COLUMN: An ode to my first home

Brandon Carter is the editor-in-chief of the College Heights Herald during the spring 2016 and fall 2016 semesters.

Brandon Carter

On Sept. 9, 2012, I received an email that would change my life. “Congratulations!” it exclaimed. “We have read through your application and have decided to hire you to be a part of the best yearbook photo staff in the nation!”

The email was from Sam Oldenburg, the photo editor of the 2013 Talisman. Eager to fit in at WKU and anxious to find my place as a nervous freshman from a tiny western Kentucky town, I applied to be a part of the Talisman staff. 

Since that day, I’ve worn many hats at Student Publications. Today’s front-page news inspired me to share a few things I learned during my time in the corner suite of the Student Publications building.


From Sam and Abby O’Bryan, my first photo editors, I learned how to tell a story. As a young journalist, I saw my part, the pictures, as most important. But Sam and Abby were always there to remind us as a photo staff about the importance of the entire package. Sam once illustrated the process of a story for us as a circle; everything works together. I’ve never forgotten that image, and I still use that concept today.

Katie Honadle, the editor-in-chief of the 2014 Talisman, taught me the value of organization. Katie brought order to our crazy office with a color-coded calendar and a planner that was filled to the brim. I have yet to work with someone who is as prepared for anything as Katie always is. She helped erase some of my scatterbrained nature, and I’m pretty sure my obsession with desk organizers came directly from her.

You learn a lot when you pour your soul into something you love with another person who loves it as much as you do. My year as half of the photo-editing dream team alongside Naomi Driessnack for the 2015 Talisman was full of lessons in compassion. It’s hard to lead a group of your peers that you see every day, that you take all your classes with and that you’ve known for years. Naomi has the kindest heart of anyone I know. Working with Naomi meant gracious smiles and plenty of high-fives as we led the visual direction of an incredible yearbook.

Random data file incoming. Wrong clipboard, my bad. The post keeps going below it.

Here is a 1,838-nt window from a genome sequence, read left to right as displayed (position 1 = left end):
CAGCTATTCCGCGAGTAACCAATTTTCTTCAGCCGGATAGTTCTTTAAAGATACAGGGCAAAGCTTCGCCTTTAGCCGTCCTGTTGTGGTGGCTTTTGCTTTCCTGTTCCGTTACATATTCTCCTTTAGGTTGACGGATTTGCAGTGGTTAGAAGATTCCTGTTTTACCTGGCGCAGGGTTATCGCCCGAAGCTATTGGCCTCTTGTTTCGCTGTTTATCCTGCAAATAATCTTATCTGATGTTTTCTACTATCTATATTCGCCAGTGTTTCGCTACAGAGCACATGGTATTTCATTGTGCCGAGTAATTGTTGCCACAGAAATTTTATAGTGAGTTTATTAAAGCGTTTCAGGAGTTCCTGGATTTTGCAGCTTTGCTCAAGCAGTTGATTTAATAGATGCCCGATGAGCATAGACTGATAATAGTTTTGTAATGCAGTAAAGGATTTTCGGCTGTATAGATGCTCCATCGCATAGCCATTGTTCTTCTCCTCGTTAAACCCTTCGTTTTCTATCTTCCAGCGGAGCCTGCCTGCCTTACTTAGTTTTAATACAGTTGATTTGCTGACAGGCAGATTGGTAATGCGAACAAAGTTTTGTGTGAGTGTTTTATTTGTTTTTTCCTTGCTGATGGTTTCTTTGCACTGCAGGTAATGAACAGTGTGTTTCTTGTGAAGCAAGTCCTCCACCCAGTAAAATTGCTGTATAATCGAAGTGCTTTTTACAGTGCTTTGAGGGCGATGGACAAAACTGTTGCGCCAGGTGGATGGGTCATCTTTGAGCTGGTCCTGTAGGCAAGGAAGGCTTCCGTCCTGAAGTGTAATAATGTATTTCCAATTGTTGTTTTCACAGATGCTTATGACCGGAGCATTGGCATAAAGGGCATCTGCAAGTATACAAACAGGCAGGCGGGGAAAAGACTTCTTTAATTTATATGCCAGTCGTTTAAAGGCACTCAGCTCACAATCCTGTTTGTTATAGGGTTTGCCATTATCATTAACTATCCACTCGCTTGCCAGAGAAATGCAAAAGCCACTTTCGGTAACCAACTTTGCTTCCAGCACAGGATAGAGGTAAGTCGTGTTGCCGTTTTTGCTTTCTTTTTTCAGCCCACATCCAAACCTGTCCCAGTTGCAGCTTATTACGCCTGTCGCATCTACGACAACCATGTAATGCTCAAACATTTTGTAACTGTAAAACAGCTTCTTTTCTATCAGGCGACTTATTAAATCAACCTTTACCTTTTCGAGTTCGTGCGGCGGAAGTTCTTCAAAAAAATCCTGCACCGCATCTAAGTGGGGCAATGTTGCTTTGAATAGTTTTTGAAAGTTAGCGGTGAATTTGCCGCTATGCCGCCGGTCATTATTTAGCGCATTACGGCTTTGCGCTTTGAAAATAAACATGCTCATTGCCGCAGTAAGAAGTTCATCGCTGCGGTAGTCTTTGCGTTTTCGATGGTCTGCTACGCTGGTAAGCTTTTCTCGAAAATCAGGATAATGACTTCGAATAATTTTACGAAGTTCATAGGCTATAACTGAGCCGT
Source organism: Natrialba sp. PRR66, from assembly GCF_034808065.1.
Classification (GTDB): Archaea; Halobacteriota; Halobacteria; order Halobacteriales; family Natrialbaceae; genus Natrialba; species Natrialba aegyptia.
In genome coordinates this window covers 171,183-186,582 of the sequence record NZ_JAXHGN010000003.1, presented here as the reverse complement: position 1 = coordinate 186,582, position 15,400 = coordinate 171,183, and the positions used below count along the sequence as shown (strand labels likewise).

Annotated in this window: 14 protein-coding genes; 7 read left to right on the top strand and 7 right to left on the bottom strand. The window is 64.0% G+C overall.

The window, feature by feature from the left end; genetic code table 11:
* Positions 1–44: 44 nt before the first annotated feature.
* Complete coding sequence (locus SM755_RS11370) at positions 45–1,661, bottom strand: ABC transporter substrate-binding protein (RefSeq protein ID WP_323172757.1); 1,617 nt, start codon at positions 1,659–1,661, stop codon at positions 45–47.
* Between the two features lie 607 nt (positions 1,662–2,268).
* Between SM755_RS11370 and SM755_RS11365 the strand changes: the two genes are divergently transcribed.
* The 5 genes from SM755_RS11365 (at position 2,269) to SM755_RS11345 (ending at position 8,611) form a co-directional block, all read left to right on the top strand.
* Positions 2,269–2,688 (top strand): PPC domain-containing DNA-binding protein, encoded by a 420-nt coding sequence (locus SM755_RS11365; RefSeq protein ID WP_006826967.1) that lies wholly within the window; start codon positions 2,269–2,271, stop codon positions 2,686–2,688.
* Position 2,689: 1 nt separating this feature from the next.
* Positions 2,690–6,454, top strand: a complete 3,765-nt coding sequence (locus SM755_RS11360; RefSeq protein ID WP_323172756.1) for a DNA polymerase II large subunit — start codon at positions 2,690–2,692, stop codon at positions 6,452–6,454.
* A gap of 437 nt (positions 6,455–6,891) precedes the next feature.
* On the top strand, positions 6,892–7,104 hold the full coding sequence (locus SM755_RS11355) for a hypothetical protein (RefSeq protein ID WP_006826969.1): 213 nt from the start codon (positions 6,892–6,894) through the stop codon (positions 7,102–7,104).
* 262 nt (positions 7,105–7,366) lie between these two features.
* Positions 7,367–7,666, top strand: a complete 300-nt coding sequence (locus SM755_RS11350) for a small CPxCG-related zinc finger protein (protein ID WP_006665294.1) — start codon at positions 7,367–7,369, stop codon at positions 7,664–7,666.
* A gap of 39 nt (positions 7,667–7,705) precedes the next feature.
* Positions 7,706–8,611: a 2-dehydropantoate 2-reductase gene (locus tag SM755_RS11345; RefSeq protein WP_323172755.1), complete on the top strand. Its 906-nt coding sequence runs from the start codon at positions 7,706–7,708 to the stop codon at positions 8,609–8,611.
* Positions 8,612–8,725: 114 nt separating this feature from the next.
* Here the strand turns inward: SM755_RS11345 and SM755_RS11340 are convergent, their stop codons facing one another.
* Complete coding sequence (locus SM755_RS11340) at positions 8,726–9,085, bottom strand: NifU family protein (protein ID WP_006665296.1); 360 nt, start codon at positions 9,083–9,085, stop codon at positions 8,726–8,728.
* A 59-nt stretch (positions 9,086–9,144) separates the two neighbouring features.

Perhaps the most important lesson comes from our advisor Charlotte Turtle. Every day Charlotte shows me that if you love something with reckless abandon — if you have incredible passion and you care endlessly for the people who surround you — you will someday come into a job that allows you to do all of the above. I want to be Charlotte when I grow up because I too hope to inspire kids from tiny towns who just want to get involved with something and end up falling in love with that very thing.

That’s what this boils down to: I love the Talisman. I love that I was able to contribute to three volumes of the best yearbook in the country. I love that so many students have passed through our building and gained tons of new skills while working on beautiful books that will live forever. I love that hundreds of miles from my real home, I found a second home. As Tanner Cole and Naomi so beautifully wrote on the front page, the Talisman allowed us to work on our humanity. I became a much better human during my time at the Talisman, and I will never forget it. 

With that, I bid the Talisman yearbook a bittersweet adieu. While this might be its reckoning, it will enjoy a fantastic resurgence, and its new form will be just as amazing. My advice to you, WKU, is to keep an eye out. Whatever comes next from the corner suite will be worth watching.